This actually got me closer – but now I was getting an error 0×80070645. More research turned up this post which referred to a fix by user GuillaumeGabard. As I was reading it, I realized he was talking about the same registry key (HKEY_CLASSES_ROOT > Installer > UpgradeCodes > 1F69ACF0D1CF2B7418F292F0E05EC20B) that many of the others had talked about. But he also listed this one for Windows 7: HKEY_CLASSES_ROOT > Installer > UpgradeCodes >26D13F39948E1D546B0106B5539504D9

On a hunch, I searched for 26D13F39948E1D546B0106B5539504D9 and found the following two keys:

HKEY_CLASSES_ROOT > Installer > UpgradeCodes > 26D13F39948E1D546B0106B5539504D9
HKEY_LOCAL_MACHINE > SOFTWARE > Microsoft > Windows > CurrentVersion > Installer > UpgradeCodes > 26D13F39948E1D546B0106B5539504D9

I backed up my registry and removed those. Security Center popped up saying the firewall was not turned on. Knowing MSE ties into the firewall, I worried I may have screwed up the firewall, but I tried to reinstall MSE and it worked!

The one odd thing is real time protection would NOT turn on. But when in doubt – restart. Voila! MSE was green and active and working great. I was able to install the latest version of the virus definitions and make settings changes.

On one system, the only hiccup was Security Center would not detect that MSE was active and installed. It kept saying MSE was turned off. The other system did not have this problem. I’ve found often this problem can be fixed by uninstalling and reinstalling MSE. With a bit of hesitation, I uninstalled MSE and it succeeded. Security Center flipped to ‘No antivirus is installed’. I restarted and installed MSE from Windows Update. It worked! Security Center now properly detected Microsoft Security Essentials.

Much of this was trial and error. The post from Stephen includes the bulk of what needed to be removed, but obviously it won’t all work for Windows XP (takeown doesn’t exist and the paths are different). But it will help you trudge through it. But the key thing is to include the two 26D13F39948E1D546B0106B5539504D9 keys as well. Then MSE should see that it is really ‘uninstalled’ and allow you to reinstall it. If you have trouble removing directories, do so with a tool like System Rescue CD or just rename it and leave the ‘OLD’ version hanging around.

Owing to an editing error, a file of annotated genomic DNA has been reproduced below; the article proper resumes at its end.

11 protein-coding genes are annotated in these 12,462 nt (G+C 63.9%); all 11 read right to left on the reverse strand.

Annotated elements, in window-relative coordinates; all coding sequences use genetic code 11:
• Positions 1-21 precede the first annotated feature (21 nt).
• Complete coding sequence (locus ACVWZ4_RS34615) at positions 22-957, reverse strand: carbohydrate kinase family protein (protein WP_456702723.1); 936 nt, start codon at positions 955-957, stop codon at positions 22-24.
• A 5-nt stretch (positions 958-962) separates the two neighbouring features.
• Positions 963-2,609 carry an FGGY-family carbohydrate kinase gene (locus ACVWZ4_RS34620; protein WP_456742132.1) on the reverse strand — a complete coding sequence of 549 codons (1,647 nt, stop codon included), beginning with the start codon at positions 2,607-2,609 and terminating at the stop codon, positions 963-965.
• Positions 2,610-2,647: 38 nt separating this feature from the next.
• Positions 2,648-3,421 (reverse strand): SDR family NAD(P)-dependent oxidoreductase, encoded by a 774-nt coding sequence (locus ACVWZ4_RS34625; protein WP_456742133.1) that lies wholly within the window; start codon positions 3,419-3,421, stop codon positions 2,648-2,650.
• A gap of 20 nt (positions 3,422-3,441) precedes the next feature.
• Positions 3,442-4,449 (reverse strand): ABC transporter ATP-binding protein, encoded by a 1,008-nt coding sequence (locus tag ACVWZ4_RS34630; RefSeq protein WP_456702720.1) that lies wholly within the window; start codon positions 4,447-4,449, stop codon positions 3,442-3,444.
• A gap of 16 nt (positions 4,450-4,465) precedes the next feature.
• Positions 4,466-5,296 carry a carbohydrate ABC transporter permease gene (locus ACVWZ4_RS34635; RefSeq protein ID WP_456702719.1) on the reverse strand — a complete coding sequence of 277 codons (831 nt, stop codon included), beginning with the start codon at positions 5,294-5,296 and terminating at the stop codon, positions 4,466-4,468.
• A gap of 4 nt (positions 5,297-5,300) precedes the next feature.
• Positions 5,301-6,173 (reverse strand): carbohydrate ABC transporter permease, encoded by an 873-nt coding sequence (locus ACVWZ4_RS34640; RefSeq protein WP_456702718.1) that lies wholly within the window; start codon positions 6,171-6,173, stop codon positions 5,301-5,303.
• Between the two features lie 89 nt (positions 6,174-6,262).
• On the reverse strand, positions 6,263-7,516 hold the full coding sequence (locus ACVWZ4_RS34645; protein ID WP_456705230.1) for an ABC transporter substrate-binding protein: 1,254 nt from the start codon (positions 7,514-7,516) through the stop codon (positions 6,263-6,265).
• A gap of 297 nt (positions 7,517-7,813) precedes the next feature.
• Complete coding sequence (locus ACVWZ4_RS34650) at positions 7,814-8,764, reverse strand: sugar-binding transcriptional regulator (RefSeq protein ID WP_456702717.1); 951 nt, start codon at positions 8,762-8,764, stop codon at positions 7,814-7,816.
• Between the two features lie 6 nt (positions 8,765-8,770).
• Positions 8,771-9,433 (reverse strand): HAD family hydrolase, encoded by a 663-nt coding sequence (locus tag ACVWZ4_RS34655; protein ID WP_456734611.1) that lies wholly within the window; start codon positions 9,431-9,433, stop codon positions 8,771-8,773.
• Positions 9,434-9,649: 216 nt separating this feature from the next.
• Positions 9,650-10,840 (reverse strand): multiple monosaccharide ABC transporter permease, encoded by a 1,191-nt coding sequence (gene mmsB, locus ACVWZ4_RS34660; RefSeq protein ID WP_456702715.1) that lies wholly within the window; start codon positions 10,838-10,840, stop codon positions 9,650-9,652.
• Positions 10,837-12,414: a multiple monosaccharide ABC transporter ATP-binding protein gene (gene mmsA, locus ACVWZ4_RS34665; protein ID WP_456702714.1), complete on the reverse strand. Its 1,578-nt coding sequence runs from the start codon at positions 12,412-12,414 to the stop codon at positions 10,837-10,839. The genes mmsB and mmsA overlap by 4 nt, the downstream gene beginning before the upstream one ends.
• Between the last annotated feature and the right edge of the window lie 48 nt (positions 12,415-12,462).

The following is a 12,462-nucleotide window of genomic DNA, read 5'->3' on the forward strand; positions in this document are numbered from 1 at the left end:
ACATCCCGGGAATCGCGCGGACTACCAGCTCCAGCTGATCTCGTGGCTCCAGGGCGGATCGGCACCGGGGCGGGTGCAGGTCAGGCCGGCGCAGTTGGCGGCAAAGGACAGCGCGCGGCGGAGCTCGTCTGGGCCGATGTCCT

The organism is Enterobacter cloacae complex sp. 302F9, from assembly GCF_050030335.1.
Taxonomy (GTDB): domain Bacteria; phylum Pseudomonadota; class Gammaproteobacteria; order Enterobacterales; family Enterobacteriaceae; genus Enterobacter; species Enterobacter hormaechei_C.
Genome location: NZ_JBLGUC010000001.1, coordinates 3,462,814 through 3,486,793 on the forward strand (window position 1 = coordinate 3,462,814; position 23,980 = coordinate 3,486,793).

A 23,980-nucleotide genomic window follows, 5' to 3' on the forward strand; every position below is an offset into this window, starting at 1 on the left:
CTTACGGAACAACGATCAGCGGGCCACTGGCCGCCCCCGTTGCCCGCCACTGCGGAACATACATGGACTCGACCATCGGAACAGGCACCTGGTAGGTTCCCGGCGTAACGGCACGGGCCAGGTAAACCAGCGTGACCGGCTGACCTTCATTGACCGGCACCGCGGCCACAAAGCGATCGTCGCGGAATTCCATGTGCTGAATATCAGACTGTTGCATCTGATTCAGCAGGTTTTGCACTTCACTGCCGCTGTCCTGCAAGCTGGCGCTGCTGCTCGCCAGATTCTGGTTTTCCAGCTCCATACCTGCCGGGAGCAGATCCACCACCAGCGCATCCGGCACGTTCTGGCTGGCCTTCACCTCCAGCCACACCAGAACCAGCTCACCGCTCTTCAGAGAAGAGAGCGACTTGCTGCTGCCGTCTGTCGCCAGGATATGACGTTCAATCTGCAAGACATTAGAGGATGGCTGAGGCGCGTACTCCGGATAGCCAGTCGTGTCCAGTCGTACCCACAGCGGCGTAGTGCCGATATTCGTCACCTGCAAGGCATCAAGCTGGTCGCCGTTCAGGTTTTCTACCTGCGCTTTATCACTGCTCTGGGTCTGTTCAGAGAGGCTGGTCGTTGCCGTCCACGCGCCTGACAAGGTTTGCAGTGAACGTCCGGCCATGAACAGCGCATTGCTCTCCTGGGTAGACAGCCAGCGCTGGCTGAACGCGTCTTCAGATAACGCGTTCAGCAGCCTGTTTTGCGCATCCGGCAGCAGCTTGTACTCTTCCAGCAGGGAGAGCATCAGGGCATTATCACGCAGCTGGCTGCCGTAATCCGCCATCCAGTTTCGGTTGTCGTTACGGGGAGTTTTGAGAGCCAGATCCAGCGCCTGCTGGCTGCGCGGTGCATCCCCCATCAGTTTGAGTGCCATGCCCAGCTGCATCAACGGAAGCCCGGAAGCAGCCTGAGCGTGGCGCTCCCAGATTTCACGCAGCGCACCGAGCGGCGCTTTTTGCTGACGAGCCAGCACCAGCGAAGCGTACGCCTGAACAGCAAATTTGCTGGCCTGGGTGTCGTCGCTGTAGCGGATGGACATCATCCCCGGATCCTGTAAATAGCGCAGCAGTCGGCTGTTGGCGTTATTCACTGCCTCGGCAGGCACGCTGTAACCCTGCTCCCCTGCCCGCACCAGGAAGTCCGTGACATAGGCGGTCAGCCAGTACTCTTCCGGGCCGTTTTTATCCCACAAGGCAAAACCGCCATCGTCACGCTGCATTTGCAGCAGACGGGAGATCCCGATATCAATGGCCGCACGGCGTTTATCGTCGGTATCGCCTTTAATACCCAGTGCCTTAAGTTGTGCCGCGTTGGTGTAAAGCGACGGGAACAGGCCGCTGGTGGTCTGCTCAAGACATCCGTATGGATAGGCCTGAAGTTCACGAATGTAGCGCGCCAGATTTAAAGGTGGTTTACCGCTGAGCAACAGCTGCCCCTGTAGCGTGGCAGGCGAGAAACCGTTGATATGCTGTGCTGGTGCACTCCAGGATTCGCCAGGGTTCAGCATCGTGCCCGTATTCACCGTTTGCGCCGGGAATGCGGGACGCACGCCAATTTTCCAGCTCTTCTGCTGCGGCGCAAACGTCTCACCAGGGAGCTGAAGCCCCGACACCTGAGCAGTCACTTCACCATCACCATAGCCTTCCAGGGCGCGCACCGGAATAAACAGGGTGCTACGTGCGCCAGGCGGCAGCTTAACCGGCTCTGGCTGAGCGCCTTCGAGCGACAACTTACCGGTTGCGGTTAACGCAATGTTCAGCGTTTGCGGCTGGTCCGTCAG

Microsoft really needs to release a universal removal tool for all versions of Security Essentials like most other AV vendors have.

Of course on a whim I searched for that other key and found a Windows XP MSE cleanup script that includes the elusive key and would have worked the first time. No clue why I didn’t come across it before. These scripts are going onto my tool USB drives…

UPDATE: The link above to the scripts has unfortunately gone dark. It had so many useful HOWTO’s and procedures – sad to see it go. Anyway, here are the scripts:

Save them and rename them with .bat extensions before executing in an Admin level console window (I’ve had the best luck running the script in ‘Safe Mode Command Prompt’. I’ve found the Vista/Win7 is plagued by Access Denied errors, even in an Admin console window. The registry keys seem locked. Your milage may vary. Also – Internet Explorer may not allow you to save the file – it is flagged as a virus (since it has code to disable/remove MSE). You may have to Select All and paste it into a text file in Notepad to get it on the computer.

I’ve also noticed that some virus infections manage to get some of the directories related to MSE corrupted to where you simply cannot delete them. takeown & icacls have no effect. So the reinstallation of MSE will still fail. In cases like this I’ve had to boot into System Rescue CD

UPDATE Aug 2013: I’ve tweaked the scripts a bit to add a couple keys and fix a few other odd quirks. They work much better now.